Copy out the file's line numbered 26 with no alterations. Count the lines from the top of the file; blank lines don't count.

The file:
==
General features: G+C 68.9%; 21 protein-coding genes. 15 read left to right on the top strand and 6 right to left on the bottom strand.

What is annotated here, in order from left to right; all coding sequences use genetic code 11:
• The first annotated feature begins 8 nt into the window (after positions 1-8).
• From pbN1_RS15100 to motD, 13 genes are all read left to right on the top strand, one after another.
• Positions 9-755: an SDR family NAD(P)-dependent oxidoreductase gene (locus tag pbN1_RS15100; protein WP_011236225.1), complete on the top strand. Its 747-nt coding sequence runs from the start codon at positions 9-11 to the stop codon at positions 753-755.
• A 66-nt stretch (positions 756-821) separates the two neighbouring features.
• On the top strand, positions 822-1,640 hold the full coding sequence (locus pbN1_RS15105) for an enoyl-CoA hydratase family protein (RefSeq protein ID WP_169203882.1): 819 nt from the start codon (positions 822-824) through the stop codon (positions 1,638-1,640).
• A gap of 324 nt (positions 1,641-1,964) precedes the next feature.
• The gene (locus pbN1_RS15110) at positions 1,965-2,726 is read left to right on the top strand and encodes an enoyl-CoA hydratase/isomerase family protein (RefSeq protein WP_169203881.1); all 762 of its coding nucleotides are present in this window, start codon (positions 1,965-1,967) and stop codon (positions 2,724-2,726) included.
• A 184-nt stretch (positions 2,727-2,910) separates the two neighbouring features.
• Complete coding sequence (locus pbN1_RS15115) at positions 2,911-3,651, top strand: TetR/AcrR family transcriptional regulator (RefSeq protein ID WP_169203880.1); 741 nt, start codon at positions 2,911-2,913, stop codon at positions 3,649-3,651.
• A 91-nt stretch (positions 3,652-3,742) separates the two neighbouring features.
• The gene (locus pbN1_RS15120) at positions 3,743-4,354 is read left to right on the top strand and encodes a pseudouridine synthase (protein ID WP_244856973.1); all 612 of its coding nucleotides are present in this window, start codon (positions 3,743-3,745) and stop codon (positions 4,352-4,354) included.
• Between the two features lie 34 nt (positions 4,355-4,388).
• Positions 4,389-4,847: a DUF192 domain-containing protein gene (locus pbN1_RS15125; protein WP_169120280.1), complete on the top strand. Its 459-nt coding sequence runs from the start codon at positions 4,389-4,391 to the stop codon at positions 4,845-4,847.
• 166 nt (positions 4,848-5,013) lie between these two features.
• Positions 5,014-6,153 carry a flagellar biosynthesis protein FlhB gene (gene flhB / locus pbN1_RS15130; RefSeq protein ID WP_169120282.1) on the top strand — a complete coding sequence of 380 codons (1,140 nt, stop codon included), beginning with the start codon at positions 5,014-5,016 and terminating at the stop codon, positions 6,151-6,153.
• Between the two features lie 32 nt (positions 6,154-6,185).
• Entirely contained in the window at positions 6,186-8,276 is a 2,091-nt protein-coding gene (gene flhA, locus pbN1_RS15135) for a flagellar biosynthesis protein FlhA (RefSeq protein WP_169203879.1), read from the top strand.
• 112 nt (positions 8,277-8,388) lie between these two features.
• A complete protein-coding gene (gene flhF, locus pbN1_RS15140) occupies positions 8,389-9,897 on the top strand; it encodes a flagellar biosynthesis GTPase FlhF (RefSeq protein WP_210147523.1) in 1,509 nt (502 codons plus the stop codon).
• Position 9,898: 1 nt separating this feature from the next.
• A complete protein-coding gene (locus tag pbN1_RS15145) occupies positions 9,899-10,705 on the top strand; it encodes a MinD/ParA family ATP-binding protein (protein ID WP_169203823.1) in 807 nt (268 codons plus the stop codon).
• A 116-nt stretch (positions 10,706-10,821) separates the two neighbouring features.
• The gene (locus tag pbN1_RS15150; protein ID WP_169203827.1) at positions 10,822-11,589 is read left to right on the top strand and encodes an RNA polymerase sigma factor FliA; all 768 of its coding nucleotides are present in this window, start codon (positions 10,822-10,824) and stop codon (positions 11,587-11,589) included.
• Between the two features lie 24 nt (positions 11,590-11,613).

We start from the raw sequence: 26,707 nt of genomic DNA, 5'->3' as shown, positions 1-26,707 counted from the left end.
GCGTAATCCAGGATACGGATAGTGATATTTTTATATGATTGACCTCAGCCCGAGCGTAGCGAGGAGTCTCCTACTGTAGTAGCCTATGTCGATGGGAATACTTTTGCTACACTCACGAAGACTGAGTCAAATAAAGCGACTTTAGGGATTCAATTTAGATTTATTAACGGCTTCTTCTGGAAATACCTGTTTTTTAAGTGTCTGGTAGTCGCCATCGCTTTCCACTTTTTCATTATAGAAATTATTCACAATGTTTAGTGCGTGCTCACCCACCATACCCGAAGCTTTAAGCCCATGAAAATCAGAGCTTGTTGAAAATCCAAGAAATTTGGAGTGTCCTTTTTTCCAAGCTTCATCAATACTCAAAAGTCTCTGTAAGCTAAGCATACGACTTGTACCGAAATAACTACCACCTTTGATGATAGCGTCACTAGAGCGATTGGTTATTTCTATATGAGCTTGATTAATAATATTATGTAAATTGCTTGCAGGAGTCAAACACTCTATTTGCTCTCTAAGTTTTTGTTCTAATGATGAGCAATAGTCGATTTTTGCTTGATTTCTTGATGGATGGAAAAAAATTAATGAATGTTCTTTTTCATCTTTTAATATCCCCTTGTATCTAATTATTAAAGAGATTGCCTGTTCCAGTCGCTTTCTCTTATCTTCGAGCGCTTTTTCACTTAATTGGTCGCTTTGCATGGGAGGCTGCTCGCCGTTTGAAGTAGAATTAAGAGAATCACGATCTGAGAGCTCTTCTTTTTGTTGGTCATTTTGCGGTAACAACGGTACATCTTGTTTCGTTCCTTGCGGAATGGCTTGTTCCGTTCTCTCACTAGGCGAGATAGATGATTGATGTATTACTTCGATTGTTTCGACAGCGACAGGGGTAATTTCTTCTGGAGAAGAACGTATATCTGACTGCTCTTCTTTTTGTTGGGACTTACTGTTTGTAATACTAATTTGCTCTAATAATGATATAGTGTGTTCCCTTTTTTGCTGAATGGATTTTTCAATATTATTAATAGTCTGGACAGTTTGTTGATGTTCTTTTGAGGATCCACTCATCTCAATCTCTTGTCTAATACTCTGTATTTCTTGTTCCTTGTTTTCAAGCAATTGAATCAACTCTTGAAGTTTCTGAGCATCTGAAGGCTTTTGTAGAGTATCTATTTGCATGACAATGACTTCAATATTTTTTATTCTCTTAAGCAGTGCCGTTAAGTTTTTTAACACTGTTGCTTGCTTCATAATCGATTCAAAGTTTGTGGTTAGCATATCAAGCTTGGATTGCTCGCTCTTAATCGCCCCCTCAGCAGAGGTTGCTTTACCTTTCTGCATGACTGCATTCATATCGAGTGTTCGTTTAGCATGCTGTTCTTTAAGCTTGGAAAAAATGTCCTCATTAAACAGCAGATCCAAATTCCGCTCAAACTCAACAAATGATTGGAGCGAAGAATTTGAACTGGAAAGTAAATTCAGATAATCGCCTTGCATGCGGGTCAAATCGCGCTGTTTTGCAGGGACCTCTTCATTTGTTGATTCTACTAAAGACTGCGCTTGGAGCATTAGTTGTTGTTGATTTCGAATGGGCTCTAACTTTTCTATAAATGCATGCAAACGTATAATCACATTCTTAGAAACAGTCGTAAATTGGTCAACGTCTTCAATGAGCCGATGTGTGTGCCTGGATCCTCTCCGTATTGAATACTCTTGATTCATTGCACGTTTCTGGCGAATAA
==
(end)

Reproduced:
• Between the two features lie 24 nt (positions 11,590-11,613).